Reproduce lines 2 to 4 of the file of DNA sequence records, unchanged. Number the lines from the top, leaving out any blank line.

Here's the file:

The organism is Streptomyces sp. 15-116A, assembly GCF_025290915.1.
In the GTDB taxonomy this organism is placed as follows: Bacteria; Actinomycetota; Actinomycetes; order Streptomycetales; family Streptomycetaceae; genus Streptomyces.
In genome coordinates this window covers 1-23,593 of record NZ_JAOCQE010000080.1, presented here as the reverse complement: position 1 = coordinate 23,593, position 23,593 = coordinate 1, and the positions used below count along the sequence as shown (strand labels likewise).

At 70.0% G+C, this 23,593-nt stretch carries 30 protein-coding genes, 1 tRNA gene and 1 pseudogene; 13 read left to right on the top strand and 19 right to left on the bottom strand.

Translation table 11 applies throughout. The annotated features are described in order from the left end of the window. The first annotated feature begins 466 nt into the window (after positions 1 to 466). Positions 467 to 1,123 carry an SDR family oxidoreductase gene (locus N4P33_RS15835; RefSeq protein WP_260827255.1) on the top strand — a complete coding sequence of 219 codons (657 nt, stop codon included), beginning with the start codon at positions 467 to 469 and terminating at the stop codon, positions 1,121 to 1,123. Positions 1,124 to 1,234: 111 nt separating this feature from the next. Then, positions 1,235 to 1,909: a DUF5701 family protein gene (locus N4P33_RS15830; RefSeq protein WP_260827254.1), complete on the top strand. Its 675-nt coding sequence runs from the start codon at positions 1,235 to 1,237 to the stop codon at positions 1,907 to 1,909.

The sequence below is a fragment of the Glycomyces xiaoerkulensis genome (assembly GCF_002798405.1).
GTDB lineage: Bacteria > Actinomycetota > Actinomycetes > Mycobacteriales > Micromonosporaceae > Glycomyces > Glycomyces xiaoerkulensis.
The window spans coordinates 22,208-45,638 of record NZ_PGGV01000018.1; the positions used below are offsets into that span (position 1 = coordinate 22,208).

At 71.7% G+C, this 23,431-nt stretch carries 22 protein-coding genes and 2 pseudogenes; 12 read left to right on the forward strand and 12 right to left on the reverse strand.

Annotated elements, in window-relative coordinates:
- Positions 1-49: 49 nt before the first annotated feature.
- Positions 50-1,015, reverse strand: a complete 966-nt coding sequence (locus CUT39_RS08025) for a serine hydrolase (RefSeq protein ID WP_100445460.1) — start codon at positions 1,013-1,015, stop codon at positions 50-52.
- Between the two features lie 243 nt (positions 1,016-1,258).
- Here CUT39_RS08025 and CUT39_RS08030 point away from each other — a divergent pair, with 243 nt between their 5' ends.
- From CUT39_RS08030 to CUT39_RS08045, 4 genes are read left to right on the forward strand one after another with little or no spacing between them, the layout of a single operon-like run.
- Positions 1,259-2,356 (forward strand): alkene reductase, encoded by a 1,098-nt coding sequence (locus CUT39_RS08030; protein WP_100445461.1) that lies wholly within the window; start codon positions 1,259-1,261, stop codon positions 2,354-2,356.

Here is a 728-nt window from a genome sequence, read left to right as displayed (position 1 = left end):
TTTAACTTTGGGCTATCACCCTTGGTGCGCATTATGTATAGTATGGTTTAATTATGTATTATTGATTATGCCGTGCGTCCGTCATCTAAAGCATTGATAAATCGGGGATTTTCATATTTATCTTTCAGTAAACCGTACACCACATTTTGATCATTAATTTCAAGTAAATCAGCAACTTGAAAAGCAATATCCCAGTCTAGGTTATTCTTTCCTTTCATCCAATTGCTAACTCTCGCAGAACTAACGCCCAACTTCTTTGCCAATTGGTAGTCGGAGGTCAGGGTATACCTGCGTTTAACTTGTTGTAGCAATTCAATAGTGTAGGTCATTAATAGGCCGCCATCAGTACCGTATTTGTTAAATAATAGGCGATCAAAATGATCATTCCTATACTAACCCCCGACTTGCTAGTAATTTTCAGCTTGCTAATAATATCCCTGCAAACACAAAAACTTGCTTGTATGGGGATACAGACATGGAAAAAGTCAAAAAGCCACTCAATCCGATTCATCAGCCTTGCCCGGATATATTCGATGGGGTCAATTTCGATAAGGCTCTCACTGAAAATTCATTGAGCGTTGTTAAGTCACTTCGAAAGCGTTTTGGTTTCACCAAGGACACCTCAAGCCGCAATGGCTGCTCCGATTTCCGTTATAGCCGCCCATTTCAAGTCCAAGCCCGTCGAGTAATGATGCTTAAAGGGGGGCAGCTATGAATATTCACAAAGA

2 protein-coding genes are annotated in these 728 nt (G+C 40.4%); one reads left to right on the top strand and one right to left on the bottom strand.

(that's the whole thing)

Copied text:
In the GTDB taxonomy this organism is placed as follows: Bacteria; Actinomycetota; Actinomycetes; order Streptomycetales; family Streptomycetaceae; genus Streptomyces.
In genome coordinates this window covers 1-23,593 of record NZ_JAOCQE010000080.1, presented here as the reverse complement: position 1 = coordinate 23,593, position 23,593 = coordinate 1, and the positions used below count along the sequence as shown (strand labels likewise).

At 70.0% G+C, this 23,593-nt stretch carries 30 protein-coding genes, 1 tRNA gene and 1 pseudogene; 13 read left to right on the top strand and 19 right to left on the bottom strand.